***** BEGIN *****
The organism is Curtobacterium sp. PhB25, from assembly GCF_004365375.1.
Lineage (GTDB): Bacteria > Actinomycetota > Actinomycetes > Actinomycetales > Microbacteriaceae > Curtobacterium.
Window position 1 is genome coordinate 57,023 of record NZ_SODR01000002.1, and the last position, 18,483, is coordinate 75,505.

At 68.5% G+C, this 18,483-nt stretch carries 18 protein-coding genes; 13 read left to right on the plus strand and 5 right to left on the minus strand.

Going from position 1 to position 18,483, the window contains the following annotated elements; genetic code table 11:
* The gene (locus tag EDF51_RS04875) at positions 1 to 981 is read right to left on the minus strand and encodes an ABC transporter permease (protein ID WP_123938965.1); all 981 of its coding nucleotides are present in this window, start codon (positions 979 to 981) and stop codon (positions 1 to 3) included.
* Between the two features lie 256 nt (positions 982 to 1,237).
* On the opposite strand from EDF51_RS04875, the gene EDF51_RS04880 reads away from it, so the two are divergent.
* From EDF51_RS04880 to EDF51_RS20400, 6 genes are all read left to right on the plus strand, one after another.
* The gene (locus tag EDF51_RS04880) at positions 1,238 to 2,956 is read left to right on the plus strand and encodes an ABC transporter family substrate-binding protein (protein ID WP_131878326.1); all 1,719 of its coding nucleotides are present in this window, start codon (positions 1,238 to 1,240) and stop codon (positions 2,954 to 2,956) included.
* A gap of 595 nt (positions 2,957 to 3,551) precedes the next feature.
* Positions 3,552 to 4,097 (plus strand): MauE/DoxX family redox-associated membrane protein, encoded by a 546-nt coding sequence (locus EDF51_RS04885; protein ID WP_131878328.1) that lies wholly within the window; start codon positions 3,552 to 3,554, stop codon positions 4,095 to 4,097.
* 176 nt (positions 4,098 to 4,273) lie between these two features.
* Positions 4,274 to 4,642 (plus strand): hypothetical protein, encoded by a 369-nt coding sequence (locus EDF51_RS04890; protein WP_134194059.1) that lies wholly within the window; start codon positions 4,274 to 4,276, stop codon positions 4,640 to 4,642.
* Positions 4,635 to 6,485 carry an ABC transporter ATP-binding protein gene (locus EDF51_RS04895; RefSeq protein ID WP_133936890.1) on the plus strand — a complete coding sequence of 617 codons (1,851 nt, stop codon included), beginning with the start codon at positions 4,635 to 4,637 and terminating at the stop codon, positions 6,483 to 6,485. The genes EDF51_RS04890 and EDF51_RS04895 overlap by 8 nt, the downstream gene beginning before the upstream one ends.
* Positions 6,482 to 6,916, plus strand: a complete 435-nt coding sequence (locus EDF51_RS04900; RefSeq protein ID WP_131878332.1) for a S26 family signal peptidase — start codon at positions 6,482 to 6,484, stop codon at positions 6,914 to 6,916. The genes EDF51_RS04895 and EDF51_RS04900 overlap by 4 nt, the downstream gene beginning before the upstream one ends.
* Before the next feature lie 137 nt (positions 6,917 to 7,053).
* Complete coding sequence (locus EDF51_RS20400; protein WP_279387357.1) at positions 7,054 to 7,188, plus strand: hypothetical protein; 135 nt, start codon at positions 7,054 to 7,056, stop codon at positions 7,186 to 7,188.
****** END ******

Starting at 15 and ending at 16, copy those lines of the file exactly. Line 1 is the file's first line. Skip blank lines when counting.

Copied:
* Positions 4,635 to 6,485 carry an ABC transporter ATP-binding protein gene (locus EDF51_RS04895; RefSeq protein ID WP_133936890.1) on the plus strand — a complete coding sequence of 617 codons (1,851 nt, stop codon included), beginning with the start codon at positions 4,635 to 4,637 and terminating at the stop codon, positions 6,483 to 6,485. The genes EDF51_RS04890 and EDF51_RS04895 overlap by 8 nt, the downstream gene beginning before the upstream one ends.
* Positions 6,482 to 6,916, plus strand: a complete 435-nt coding sequence (locus EDF51_RS04900; RefSeq protein ID WP_131878332.1) for a S26 family signal peptidase — start codon at positions 6,482 to 6,484, stop codon at positions 6,914 to 6,916. The genes EDF51_RS04895 and EDF51_RS04900 overlap by 4 nt, the downstream gene beginning before the upstream one ends.